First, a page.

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Will Rishi Sunak’s financial feud pay off?

The latest scandals and gossip from Westminster and Fleet Street

Prime Minister Rishi Sunak departs 10 Downing Street, London, to attend Prime Minister's Questions. Photo: Stefan Rousseau/PA Wire/PA Images

With the Labour Party demanding to know if the Tories were aware of the three-year HMRC investigation into Anthony Bamford’s tax affairs as they trousered £10m from him and his family in donations, Rishi Sunak doubtless feels relieved to have been involved in a bitter feud with the portly JCB heir.

Figures just released from the Electoral Commission confirm that since Sunak became prime minister, Bamford – a close ally of Boris Johnson – hasn’t put so much as a penny the way of the national party. “Anthony was incandescent when Rishi knifed up his mate Boris,” whispers my man in Downing Street. “He went on to moan publicly about just about everything Rishi did – saying what a mess the country had got into, and, unstartlingly, that he regarded the current levels of taxation as too high.”

Sunak, for his part, is said to regard the billionaire – who inherited the JCB digger business from his father – as “pompous and self-important.” The prime minister took great delight in extolling the virtues of battery technology over hydrogen for cleaner energy cars as he would have been only too well aware that the Bamfords had invested £100m in making hydrogen internal combustion engines.

Bamford, who footed the bill for Johnson’s wedding party at his Cotswolds estate during the final days of his premiership and subsequently subsidised the newlyweds’ accommodation arrangements, has overseen millions of his family and his businesses’ money going the way of the Tory party under David Cameron, Theresa May, Liz Truss and of course his pet prime minister Johnson.

This year, the Bamfords have chosen to make a single donation of £7,500 specifically for the former chancellor Nadhim Zahawi’s constituency of Stratford-on-Avon. In 2022, the family gifted Liz Truss £14,141 during her leadership campaign. The biggest donation from the Bamfords in recent years amounted to £973,000 and was given to the party in March 2022 when Johnson was still in office.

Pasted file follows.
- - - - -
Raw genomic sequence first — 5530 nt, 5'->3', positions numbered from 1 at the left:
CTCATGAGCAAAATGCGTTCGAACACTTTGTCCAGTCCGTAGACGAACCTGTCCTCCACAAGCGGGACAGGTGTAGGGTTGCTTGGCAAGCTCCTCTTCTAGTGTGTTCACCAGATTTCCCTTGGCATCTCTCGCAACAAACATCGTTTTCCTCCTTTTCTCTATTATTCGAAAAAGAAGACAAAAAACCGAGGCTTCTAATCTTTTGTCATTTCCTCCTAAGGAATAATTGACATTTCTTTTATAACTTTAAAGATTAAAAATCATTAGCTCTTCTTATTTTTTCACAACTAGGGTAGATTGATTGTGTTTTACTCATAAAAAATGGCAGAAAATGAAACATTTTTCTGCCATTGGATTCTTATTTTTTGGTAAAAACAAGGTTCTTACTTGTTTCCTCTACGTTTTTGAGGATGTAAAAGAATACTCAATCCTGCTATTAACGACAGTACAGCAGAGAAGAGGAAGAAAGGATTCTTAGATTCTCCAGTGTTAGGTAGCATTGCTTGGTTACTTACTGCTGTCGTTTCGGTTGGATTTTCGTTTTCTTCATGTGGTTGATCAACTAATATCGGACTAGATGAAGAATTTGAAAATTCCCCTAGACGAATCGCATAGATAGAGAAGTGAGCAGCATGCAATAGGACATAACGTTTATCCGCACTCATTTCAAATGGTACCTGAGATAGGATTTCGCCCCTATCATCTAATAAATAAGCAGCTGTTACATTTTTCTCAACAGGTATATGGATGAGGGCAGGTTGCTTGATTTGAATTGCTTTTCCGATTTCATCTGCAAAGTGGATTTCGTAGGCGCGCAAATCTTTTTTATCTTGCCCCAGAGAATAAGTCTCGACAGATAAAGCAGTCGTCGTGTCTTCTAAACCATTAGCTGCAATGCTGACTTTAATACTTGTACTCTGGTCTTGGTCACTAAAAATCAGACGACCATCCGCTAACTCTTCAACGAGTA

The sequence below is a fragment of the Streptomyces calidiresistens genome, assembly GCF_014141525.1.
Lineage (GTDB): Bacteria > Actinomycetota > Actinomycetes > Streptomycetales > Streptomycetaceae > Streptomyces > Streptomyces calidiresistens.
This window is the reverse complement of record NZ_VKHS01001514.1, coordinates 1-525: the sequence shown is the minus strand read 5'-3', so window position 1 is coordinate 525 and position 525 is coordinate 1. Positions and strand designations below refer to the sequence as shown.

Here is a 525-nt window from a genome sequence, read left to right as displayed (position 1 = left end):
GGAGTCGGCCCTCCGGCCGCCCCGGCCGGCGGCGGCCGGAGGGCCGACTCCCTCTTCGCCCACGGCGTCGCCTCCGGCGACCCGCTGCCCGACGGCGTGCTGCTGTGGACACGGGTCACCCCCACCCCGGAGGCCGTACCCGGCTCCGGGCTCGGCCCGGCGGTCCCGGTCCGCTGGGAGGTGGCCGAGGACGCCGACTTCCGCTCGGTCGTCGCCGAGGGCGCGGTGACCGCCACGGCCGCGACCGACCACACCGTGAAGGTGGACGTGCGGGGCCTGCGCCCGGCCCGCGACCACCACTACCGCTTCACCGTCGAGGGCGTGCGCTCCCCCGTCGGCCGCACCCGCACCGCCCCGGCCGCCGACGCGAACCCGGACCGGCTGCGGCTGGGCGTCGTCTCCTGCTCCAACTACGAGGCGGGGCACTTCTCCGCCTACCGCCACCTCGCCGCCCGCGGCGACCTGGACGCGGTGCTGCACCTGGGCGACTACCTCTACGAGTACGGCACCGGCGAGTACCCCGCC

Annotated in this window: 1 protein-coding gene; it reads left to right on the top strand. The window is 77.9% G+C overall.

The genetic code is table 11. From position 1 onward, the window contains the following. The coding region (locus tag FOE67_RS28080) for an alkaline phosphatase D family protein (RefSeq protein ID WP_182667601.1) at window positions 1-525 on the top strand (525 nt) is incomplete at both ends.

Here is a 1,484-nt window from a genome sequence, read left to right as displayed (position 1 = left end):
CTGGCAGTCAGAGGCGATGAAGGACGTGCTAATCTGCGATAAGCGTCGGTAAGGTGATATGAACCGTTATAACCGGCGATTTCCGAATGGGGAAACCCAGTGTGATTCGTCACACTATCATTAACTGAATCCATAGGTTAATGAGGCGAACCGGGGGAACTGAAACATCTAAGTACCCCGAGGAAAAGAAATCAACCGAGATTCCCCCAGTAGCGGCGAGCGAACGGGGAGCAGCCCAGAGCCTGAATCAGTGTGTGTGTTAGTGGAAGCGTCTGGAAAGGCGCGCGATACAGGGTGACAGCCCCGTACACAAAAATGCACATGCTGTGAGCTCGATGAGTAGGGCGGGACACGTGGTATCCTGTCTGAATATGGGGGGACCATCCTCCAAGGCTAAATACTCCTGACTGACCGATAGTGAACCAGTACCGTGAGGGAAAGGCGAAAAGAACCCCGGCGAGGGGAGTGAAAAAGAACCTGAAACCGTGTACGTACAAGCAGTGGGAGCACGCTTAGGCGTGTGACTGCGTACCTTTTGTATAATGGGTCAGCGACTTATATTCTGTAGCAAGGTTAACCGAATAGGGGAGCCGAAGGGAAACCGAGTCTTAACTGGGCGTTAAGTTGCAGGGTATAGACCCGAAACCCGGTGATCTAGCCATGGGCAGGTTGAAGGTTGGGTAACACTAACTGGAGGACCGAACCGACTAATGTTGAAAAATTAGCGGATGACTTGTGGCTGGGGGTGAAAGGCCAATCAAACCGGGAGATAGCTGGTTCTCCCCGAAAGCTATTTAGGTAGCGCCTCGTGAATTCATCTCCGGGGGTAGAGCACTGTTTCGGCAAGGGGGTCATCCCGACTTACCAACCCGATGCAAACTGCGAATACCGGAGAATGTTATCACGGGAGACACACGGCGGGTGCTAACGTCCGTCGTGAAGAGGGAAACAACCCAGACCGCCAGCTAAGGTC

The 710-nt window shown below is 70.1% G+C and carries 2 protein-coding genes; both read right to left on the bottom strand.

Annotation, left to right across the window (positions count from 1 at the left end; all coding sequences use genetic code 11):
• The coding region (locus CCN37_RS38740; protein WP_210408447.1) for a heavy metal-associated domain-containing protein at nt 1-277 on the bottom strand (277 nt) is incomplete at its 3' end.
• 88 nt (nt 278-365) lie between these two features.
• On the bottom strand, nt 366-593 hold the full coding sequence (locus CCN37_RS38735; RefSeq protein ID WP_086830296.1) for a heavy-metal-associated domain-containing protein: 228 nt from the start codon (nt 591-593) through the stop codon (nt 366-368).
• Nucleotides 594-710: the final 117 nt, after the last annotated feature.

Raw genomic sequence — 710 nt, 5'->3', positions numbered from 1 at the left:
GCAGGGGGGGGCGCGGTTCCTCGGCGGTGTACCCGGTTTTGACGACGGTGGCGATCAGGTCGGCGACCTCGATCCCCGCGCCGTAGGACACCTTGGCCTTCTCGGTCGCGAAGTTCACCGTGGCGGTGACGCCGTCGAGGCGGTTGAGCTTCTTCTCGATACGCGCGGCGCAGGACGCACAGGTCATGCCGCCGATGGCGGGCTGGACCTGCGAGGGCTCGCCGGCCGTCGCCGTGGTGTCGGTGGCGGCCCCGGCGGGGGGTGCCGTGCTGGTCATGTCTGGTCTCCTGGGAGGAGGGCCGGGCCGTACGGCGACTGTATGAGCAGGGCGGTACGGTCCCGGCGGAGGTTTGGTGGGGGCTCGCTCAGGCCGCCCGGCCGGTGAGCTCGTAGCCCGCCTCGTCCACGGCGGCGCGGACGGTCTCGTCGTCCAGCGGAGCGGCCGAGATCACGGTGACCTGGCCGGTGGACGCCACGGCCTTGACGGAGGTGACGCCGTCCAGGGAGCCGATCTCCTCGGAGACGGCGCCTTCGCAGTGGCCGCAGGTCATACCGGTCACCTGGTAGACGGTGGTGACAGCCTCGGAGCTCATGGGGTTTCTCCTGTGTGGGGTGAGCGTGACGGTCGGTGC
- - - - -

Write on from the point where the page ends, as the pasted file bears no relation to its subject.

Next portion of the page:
Amusingly, the Bamfords have just put $50,000 the way of the Labour Party. Not the British Labour Party, but the one in Barbados. Their donation, reported in new figures for JCB Service, was made in 2022. Lord and Lady Bamford own Heron Bay, a £20m Palladian-style mansion on the Caribbean island – which became a republic in 2021. The house most recently played host to Rupert Murdoch and his short-lived fiancée Ann-Lesley Smith.

Liz Truss, the forgotten-but-not-gone former prime minister, happily posed beside the Texas senator Ted Cruz the other day, saying that it was “vital that Conservatives win the battle of ideas.”

She would not, alas, appear to be terribly interested in winning them with Lord Gavin Barwell – Theresa May’s former chief of staff – whom she has just blocked on Twitter/X. “Think she is the first person ever to do so,” Barwell noted. “So much for being an advocate of free speech…”

The principled stand that the Times has long taken on online abuse – at one point calling on the broadcasting regulator Ofcom to become involved – seems not to be a cause shared by one of the newspaper’s own journalists, Giles Coren, the son of the late humorist Alan Coren.